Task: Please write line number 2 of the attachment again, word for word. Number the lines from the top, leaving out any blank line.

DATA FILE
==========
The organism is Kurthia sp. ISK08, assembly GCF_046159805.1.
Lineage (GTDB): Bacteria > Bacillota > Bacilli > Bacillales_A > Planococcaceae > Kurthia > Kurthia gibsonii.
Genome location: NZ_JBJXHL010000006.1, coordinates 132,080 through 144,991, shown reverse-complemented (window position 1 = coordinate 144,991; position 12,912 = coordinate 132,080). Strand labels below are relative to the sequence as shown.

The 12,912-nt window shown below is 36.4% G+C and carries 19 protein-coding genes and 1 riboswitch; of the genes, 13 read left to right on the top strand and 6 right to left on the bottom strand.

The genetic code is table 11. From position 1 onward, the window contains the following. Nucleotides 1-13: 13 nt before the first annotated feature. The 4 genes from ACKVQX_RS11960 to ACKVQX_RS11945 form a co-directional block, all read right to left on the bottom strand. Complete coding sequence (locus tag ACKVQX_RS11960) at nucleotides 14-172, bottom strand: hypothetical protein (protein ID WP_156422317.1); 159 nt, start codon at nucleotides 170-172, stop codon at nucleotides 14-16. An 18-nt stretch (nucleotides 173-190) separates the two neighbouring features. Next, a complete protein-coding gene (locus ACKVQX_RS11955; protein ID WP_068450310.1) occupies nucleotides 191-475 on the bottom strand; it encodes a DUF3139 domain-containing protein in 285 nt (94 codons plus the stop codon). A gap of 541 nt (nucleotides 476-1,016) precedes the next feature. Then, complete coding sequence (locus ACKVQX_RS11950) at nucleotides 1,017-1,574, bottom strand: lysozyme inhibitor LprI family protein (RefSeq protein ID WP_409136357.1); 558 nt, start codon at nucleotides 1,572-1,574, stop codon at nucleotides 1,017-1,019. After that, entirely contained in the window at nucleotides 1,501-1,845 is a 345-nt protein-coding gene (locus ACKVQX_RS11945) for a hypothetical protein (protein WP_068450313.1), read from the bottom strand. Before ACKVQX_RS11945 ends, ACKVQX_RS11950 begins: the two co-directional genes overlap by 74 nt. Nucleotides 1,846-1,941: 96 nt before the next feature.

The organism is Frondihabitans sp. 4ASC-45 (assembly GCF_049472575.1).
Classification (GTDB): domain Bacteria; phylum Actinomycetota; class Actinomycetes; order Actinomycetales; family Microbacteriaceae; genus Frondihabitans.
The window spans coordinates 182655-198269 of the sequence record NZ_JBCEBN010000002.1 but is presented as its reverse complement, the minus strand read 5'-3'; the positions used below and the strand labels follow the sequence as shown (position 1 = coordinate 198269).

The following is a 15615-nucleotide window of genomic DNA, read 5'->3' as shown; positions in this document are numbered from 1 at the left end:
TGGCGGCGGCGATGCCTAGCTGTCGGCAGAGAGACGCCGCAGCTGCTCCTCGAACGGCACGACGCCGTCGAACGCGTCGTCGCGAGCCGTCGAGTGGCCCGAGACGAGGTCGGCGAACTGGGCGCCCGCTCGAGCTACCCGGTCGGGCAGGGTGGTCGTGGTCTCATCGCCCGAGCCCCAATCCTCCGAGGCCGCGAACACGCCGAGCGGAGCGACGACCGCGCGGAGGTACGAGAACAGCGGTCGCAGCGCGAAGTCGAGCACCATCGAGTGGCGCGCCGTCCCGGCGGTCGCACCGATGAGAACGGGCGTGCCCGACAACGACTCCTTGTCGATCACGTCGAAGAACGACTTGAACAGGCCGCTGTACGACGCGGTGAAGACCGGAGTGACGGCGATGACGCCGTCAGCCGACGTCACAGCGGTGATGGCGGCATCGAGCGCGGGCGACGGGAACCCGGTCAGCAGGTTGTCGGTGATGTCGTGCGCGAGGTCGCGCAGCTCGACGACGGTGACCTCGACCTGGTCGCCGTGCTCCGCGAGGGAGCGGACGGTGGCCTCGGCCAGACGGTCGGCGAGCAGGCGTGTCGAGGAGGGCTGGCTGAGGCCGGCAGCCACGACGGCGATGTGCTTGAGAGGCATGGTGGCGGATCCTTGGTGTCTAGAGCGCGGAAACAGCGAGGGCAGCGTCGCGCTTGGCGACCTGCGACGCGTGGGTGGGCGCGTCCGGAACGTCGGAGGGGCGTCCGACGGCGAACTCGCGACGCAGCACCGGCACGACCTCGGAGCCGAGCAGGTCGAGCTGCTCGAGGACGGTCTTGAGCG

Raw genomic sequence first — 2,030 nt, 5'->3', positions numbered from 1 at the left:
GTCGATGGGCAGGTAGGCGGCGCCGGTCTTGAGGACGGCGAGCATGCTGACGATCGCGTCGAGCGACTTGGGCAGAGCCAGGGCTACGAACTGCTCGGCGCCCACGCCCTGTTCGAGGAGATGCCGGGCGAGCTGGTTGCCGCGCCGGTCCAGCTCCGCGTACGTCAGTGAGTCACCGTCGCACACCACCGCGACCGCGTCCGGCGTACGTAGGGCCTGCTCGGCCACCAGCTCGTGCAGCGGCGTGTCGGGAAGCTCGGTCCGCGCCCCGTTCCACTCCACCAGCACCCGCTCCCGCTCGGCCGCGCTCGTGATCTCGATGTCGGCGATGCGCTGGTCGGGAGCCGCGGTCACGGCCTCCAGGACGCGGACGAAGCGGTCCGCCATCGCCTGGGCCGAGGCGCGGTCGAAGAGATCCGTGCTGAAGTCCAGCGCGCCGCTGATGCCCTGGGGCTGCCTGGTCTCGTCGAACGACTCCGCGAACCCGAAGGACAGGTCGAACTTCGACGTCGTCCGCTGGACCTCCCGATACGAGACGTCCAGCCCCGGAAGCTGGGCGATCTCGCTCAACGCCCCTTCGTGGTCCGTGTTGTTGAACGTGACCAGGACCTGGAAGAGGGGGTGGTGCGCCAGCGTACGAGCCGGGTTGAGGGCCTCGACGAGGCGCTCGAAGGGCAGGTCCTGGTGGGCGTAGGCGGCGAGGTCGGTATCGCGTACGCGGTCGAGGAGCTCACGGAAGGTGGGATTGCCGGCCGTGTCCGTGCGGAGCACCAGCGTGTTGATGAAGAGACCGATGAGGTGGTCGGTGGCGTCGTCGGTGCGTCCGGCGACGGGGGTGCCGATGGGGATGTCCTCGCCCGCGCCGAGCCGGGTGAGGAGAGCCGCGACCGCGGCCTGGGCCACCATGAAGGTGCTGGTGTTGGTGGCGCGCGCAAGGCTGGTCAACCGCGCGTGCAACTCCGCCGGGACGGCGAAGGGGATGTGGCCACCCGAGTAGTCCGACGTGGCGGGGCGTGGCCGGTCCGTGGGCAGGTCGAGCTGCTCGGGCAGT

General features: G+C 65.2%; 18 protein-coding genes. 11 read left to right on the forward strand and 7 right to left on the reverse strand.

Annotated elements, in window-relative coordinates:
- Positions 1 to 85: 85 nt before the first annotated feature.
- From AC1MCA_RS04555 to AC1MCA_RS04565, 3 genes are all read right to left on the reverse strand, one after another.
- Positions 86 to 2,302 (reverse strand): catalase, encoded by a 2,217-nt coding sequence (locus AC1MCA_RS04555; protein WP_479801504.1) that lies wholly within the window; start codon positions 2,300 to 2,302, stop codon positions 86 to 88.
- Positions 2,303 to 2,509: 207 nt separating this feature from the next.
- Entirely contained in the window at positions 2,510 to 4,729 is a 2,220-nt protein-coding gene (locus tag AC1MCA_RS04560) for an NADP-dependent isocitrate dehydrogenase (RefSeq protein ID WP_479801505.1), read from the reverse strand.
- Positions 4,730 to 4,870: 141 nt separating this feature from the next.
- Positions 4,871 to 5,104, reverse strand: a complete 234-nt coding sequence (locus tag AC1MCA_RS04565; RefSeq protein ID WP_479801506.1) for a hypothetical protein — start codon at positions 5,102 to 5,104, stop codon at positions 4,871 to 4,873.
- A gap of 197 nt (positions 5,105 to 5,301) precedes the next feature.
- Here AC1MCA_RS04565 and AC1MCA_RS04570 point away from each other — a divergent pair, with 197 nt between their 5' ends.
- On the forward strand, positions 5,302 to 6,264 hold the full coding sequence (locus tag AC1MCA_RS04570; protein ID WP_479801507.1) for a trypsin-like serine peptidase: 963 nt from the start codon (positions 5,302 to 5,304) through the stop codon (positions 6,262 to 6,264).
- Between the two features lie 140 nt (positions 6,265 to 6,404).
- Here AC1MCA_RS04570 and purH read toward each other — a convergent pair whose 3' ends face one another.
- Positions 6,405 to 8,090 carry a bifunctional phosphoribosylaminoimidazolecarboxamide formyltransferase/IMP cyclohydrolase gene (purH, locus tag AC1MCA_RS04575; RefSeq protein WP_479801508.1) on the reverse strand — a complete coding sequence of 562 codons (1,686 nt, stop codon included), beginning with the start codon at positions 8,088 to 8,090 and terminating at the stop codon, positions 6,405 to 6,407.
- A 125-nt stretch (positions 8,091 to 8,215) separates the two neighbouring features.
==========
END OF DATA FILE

Lineage (GTDB): Bacteria > Bacillota > Bacilli > Bacillales_A > Planococcaceae > Kurthia > Kurthia gibsonii.